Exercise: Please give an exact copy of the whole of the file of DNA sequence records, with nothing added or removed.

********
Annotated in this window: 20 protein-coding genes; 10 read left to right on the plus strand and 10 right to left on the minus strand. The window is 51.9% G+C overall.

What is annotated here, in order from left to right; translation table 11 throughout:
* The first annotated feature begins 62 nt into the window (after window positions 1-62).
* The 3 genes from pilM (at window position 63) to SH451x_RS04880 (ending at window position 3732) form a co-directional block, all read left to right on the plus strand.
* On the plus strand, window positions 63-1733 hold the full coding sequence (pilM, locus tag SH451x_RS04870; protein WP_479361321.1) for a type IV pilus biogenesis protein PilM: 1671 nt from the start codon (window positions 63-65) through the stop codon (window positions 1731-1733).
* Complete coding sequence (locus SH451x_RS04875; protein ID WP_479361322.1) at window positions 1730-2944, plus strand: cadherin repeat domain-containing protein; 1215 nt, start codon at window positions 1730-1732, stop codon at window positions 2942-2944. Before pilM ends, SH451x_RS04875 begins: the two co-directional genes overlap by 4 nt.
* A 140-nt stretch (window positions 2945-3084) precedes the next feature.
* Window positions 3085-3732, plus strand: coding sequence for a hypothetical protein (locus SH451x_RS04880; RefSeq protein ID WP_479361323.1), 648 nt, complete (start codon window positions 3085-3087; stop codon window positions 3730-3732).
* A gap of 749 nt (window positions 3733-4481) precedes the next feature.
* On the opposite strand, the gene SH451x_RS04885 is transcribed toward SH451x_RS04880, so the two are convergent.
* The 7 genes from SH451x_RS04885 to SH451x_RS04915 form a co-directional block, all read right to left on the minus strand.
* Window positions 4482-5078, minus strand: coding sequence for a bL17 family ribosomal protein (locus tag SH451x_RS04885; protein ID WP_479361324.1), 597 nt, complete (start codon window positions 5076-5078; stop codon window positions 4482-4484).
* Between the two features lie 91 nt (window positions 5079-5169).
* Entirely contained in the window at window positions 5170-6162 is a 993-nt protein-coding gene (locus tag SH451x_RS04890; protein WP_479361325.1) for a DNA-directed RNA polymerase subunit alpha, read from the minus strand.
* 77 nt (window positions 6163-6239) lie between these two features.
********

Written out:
Annotated in this window: 20 protein-coding genes; 10 read left to right on the plus strand and 10 right to left on the minus strand. The window is 51.9% G+C overall.

What is annotated here, in order from left to right; translation table 11 throughout:
* The first annotated feature begins 62 nt into the window (after window positions 1-62).
* The 3 genes from pilM (at window position 63) to SH451x_RS04880 (ending at window position 3732) form a co-directional block, all read left to right on the plus strand.
* On the plus strand, window positions 63-1733 hold the full coding sequence (pilM, locus tag SH451x_RS04870; protein WP_479361321.1) for a type IV pilus biogenesis protein PilM: 1671 nt from the start codon (window positions 63-65) through the stop codon (window positions 1731-1733).
* Complete coding sequence (locus SH451x_RS04875; protein ID WP_479361322.1) at window positions 1730-2944, plus strand: cadherin repeat domain-containing protein; 1215 nt, start codon at window positions 1730-1732, stop codon at window positions 2942-2944. Before pilM ends, SH451x_RS04875 begins: the two co-directional genes overlap by 4 nt.
* A 140-nt stretch (window positions 2945-3084) precedes the next feature.
* Window positions 3085-3732, plus strand: coding sequence for a hypothetical protein (locus SH451x_RS04880; RefSeq protein ID WP_479361323.1), 648 nt, complete (start codon window positions 3085-3087; stop codon window positions 3730-3732).
* A gap of 749 nt (window positions 3733-4481) precedes the next feature.
* On the opposite strand, the gene SH451x_RS04885 is transcribed toward SH451x_RS04880, so the two are convergent.
* The 7 genes from SH451x_RS04885 to SH451x_RS04915 form a co-directional block, all read right to left on the minus strand.
* Window positions 4482-5078, minus strand: coding sequence for a bL17 family ribosomal protein (locus tag SH451x_RS04885; protein ID WP_479361324.1), 597 nt, complete (start codon window positions 5076-5078; stop codon window positions 4482-4484).
* Between the two features lie 91 nt (window positions 5079-5169).
* Entirely contained in the window at window positions 5170-6162 is a 993-nt protein-coding gene (locus tag SH451x_RS04890; protein WP_479361325.1) for a DNA-directed RNA polymerase subunit alpha, read from the minus strand.
* 77 nt (window positions 6163-6239) lie between these two features.